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  • Writer's pictureMax Sinsheimer

SOLD! Captain Kidd (by Samuel Marquis)

Updated: 2 days ago

How many people can call themselves the direct descendants of real-world "pirates"? Samuel Marquis counts himself among them as the ninth-great-grandson of William Kidd (1654-1701), who we know today as America’s “maritime Kit Carson and Jesse James.” I’m thrilled now to have sold Samuel’s new biography of his relative, Captain Kidd: A Tale of Triumph, Treasure, and Betrayal, to Evan Phail at Diversion Books.


This is an action-packed work of American and world history, and it will change the way you look at colonial America and the Golden Age of Piracy (1650-1730). Privateers and pirates of the 1600-1700s were generally not the romanticized, rum-swilling, throat-slitting degenerates portrayed in Treasure Island or Pirates of the Caribbean. Instead, they were mostly young, semi-reputable working men and older gentlemen, often with families, who were sponsored and supported by everyone from colonial governors and customs collectors to merchants, dockworkers, shopkeepers, and clergymen. They were seamen who were often closely tied to land-based communities and had wives, friends, and family members that loved them. That was certainly the case with Captain Kidd; in fact, the supreme irony at the heart of this book is that the man widely considered “the greatest pirate of all time” was no pirate at all.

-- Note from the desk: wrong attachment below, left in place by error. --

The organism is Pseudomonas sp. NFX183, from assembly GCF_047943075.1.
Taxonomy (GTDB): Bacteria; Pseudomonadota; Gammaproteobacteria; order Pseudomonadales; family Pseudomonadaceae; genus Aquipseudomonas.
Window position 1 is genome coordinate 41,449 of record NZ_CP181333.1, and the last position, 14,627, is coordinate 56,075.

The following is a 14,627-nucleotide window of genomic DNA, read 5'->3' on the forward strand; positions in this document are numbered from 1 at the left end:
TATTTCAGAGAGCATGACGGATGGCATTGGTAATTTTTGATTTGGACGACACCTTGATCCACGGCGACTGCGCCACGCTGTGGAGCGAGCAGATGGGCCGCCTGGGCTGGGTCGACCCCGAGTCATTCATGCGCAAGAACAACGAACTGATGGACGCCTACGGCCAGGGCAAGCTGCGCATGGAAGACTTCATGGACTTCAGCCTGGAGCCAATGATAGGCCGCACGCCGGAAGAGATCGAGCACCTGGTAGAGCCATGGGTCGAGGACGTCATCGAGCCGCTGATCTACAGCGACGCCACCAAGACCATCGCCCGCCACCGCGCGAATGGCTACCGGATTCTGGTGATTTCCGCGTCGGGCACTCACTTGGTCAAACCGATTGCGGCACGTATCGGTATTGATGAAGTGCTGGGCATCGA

A contemporary poster of Captain Kidd, looking decidedly pirate-like. © Shanina Conway

So who really was Captain Kidd? Split into six sections, Samuel covers Kidd as a humble-born Englishman, plucky Caribbean privateer, wealthy man of affairs in New York, and leader of the ill-fated 1696-1699 Indian Ocean expedition. Kidd’s life may have concluded with the sensational, and wrongful, 1701 London trial for murder and piracy, which resulted in Kidd’s execution, but his legacy has lived on in the writings of Washington Irving, Edgar Allan Poe, Robert Louis Stevenson, and countless modern-day treasure hunters. Samuel brings to this story new historical insights and scientific revelations about Kidd’s identity.



Aside from being a great-grandson of William Kidd’s, Samuel Marquis is the award-winning author of twelve American history, historical fiction, and suspense books, including his Blackbeard biography which won a Kirkus Reviews Book of the Year Award and has been the top-selling book about Blackbeard on Amazon for the past 5 years. Samuel is regularly consulted on American history for media outlets including the History Channel and The Historians podcast.


Congratulations to Samuel and his editor, Evan!

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